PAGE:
The Rolex Cosmograph Daytona is one of the world's most coveted models. It makes the perfect investment: Stainless steel watches are rare and appreciate in value. Paul Newman's personal Daytona sold at auction for 17.75 million USD.
The Rolex Cosmograph Daytona has enjoyed widespread popularity for years. Demand has gotten so high that purchases from offline retailers often come with wait times ranging from several months to years. New stainless steel watches are especially sought after and sell online for prices well above their official list prices. For example, the 2016 Daytona ref. 116500LN officially costs 12,400 USD, but has a going rate of almost 23,000 USD online. Pre-owned, this timepiece costs only a few hundred dollars less.
Prices for rare vintage Cosmographs from the 1960s can reach astronomical figures. The best example of this is Paul Newman's personal Daytona, which the actor and racecar driver wore every day. This 37-mm watch with a distinctive "exotic" dial sold at an auction in New York for an astonishing 17.75 million USD in 2017, making this manual chronograph the world's most expensive wristwatch. Comparable models with the reference number 6239, but no celebrity connection cost substantially less. Even so, they never sell for under 280,000 USD.
|Reference number||Price new (approx.)||Case material|
|11508||34,000 USD||Yellow gold|
|116515LN||28,500 USD||Everose gold|
|116500LN||22,500 USD||Stainless steel|
|116503||17,000 USD||Stainless steel and gold|
The Rolex Cosmograph Daytona comes in an almost endless variety of stainless steel, gold, or platinum models. The platinum model debuted in 2013 and features an icy blue dial and chestnut brown ceramic bezel. Its characteristic Rolex Oyster bracelet is also made of platinum and features polished inner links and satin-brushed outer links with polished sides. This platinum watch costs a solid 68,000 USD in mint condition and only slightly less pre-owned, making it a sound investment.
If you're looking for a flashier timepiece, you may enjoy the Daytona in yellow or Everose gold. "Everose gold" is Rolex's name for their proprietary rose gold. A new, gem-studded Everose gold model premiered in 2018: theRolex Rainbow. On its bezel, you'll find 36 baguette-cut sapphires in every shade of the rainbow. A further 11 sapphires mark the hours on the dial. To top it all off, this Genevan manufacturer set the case with 56 diamonds. A new Rolex Rainbow, ref. 116595RBOW, demands around 284,000 USD. You can find pre-owned timepieces for about 244,000 USD.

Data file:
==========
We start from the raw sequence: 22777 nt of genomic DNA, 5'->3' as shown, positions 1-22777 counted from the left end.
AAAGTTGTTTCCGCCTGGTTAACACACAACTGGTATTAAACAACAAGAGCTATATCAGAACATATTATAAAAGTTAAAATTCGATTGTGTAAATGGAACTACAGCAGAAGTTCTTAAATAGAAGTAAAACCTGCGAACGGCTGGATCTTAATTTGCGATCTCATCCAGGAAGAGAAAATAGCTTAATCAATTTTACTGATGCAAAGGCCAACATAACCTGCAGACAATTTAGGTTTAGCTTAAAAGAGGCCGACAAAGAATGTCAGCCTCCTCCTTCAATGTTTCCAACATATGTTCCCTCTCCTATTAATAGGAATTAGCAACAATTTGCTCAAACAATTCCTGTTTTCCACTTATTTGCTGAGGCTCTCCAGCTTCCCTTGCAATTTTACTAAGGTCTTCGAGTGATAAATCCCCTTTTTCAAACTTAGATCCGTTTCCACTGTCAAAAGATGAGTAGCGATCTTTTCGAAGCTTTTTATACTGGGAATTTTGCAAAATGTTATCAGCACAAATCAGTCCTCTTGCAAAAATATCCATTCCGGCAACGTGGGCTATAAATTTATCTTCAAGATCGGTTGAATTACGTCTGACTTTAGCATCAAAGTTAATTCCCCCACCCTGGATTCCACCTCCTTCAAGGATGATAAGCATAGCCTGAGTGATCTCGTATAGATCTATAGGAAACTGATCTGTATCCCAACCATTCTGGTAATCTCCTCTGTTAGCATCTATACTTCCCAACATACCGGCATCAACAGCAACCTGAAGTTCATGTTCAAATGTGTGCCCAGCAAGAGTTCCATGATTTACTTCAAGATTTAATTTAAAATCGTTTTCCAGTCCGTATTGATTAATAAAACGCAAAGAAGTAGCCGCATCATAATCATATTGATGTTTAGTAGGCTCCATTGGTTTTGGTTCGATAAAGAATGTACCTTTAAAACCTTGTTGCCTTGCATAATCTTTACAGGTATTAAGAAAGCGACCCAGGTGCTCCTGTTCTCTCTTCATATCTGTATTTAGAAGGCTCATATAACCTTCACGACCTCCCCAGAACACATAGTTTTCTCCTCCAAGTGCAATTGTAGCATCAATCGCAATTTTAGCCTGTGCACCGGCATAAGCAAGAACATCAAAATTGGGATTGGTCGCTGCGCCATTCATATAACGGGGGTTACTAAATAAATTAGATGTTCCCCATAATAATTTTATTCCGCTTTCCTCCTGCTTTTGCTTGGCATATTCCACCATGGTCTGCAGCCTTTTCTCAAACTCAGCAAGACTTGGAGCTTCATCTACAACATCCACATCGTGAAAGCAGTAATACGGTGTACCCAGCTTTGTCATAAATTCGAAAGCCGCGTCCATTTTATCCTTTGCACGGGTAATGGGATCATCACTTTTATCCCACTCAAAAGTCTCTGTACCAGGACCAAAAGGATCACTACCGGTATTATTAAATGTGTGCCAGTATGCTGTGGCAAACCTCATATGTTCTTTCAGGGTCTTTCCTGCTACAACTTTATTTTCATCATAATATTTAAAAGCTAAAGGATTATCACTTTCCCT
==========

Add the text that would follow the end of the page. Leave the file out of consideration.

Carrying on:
A gold Daytona without gemstones is much more affordable. You can purchase the Everose gold edition with a matching gold bezel for some 33,500 USD new and 30,000 USD pre-owned. The yellow gold version costs about the same, while the white gold model changes hands for slightly less. Mint-condition pieces sell for around 33,000 USD, while pre-owned watches demand about 26,000 USD.
The gold Cosmograph has been available with a black ceramic bezel and black Oysterflex bracelet since 2017. This bracelet is composed of flexible metal blades encased in rubber, which Rolex refers to as Elastomer. Elastomer is especially durable and flexible. Set aside between 27,000 and 29,500 USD for this gold watch in mint condition. These timepieces tend to retain their value, so pre-owned pieces cost only marginally less.
Two-tone Rolex Cosmograph Daytona models actually cost less than their stainless steel counterparts. This is particularly perplexing, considering the high price of gold. In the end, it all comes down to demand. Since stainless steel Rolex watches tend to be more desirable, their prices come in above the equivalent models in steel and gold. The ref. 116503 demands about 15,500 USD pre-owned and 17,000 USD new.
Older models from the 90s sell for even less. They feature the Rolex caliber 4030 based on the legendary Zenith El Primero. With any luck, you might find the Rolex Cosmograph Daytona ref. 16523 in good condition for under 11,000 USD. Never-worn examples are hard to come by today and still cost around 16,500 USD.
|Reference number||Pre-owned price (approx.)||Bezel material|
|6239||62,500 USD||Stainless steel|
|16520||32,000 USD||Stainless steel|
Vintage Daytonas are often much more expensive than models produced in the last few years. One reason for this is that chronographs from the 60s, 70s, and 80s are extremely rare. What's more, some timepieces come with a unique history that makes them all the more appealing to collectors – take the Paul Newman Daytona, for example. The main feature of this Cosmograph is its multicolored "exotic dial" with Art Deco numerals. Another defining detail is the set of small boxes at the end of the subdial indices. Beyond its so-called "exotic" dial, this model is no different than the standard Cosmograph Daytona. Watches with an exotic dial were slow sellers when they first debuted, so Rolex only produced them in limited quantities. Today, the Paul Newman Daytona is one of the most coveted vintage watches of all time. Prices over 227,000 USD are the norm.